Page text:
By Bonnie Berger
Bereft of fine dining establishments, LaSalle Avenue rarely crosses the ravenous college student’s mind when he or she prowls for nourishment. Yet nestled between a humble transmission repair shop, an unfinished furniture store and a competing Mexican restaurant, sits Taqueria Zacatecas, a dash of flavor along the formerly bland street.
Commonly known as “Taco Z” to frugal feeders and Mexican food fanatics, this glorified taco stand sells authentic quesadillas, tacos, burritos and more for a modest price. Once based out of a taco truck, owners Jose and Griselda Ramirez transitioned into a more permanent location at 2311 LaSalle Ave. in early 2010.
The glass panes surrounding the walk-up window are decorated with home-printed menus boasting 13 different protein options and $1 tacos. A handful of picnic tables are situated under the well-lit, open-air patio where you can wait for your order to arrive. Should you shy away from this minimal amount of human interaction, Taco Z offers a convenient drive-thru, too.
Taco Z is open from 9 a.m. to 11 p.m. Sunday to Thursday. Hours are extended until 3:30 a.m. Friday and Saturday, catering to the rowdy night crowd and bleary-eyed students breaking away from their textbooks.
With items ranging from $1 to $5, a true feast is easily affordable. The extensive meat options range from tame choices like beef fajita to more adventurous orders like “lengua,” or tongue. While the chicken fajita is above average, the “al pastor,” or spicy pork, stands out as a thoughtfully seasoned cut.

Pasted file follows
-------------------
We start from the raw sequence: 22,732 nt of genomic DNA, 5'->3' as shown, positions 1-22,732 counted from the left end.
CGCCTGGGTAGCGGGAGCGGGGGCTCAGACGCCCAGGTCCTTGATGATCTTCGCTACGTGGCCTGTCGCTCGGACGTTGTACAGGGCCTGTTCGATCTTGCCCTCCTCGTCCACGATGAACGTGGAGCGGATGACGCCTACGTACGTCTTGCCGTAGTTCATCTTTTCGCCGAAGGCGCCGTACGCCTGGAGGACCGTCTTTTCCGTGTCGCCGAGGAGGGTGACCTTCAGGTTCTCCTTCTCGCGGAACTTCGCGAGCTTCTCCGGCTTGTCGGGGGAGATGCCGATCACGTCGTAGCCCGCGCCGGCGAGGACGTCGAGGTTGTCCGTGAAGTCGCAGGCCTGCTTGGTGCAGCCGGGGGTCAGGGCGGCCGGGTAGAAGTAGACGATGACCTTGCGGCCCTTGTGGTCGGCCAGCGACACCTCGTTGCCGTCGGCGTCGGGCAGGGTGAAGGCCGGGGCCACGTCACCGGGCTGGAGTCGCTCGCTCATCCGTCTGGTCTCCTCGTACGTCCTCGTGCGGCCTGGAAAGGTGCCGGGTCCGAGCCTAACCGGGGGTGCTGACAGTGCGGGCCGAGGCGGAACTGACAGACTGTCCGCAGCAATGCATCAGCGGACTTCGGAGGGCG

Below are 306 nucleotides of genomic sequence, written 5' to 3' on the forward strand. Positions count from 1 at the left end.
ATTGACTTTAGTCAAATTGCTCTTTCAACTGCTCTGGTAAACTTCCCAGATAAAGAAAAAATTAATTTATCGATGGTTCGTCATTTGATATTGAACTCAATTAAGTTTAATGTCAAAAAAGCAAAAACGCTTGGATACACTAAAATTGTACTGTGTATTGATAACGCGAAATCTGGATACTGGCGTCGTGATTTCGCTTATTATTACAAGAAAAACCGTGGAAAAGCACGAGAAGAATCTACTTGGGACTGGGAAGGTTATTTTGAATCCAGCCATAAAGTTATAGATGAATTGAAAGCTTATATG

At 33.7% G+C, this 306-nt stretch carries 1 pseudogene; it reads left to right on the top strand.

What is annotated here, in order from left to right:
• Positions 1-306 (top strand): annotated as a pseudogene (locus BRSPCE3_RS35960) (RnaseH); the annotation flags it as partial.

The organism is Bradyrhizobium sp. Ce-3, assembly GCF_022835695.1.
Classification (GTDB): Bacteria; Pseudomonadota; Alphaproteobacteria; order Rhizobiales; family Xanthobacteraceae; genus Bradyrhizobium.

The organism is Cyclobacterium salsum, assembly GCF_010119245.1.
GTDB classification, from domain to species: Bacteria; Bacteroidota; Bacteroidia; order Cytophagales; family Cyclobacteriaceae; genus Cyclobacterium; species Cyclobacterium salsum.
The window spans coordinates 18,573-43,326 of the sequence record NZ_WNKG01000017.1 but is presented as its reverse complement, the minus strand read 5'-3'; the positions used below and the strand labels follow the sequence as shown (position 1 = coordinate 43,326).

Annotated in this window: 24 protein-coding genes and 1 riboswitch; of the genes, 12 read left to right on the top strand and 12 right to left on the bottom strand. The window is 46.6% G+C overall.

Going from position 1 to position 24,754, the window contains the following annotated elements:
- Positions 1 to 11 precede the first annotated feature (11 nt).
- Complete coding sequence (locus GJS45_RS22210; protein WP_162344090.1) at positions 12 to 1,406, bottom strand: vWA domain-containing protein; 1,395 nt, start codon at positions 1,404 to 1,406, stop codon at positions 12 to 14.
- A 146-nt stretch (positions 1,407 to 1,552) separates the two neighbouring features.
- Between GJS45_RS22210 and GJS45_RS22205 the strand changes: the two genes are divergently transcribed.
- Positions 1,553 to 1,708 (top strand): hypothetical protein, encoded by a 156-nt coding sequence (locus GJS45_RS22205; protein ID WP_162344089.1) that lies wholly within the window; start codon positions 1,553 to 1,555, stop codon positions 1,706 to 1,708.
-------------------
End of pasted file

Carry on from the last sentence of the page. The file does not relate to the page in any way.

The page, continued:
Tacos are available with your choice of meat, homemade corn or flour tortillas and are fully dressed with chopped cabbage and fresh cilantro. Depending on your luck of the draw, red or green tomatillo salsa accompanies your meal.
In true taco truck fashion, entrees are wrapped in foil and served on a Styrofoam plate for maximum mess control. Proper table etiquette doesn’t need to be your focus at this establishment.
Tearing into a foiled-wrapped taco unleashes an explosion of taste. Absorbent tortillas are fortified with crisp cabbage, spicy pork and smeared with lime-infused tomatillo salsa. Although the chicken fajita is a little overcooked, an extra slathering of salsa adds both moisture and additional spice. The moist “barbacoa,” or brisket is smoky and hearty but lacks the authentic taste of its Mexican counterpart. But, for the price, there’s no need to be picky.
Oozing with melted cheese and warm chicken, the quesadillas make up for their lack of flavor in substance. A filling option, these toasted tortillas are salvaged by whichever salsa accompanies your order.
Ingredients are fresh, and everything tastes homemade. Flavors meld together to create a satisfying memory with no one seasoning taking center stage.
The tomatillo salsa is mild enough for the faint hearted while not leaving spice lovers disappointed.
Wash down your entrée with a cool cup of spiced “horchata,” a traditional Mexican beverage derived from ground rice grain and cinnamon. Though tones of cinnamon were strong, a small glass made a sweet accompaniment to a savory meal.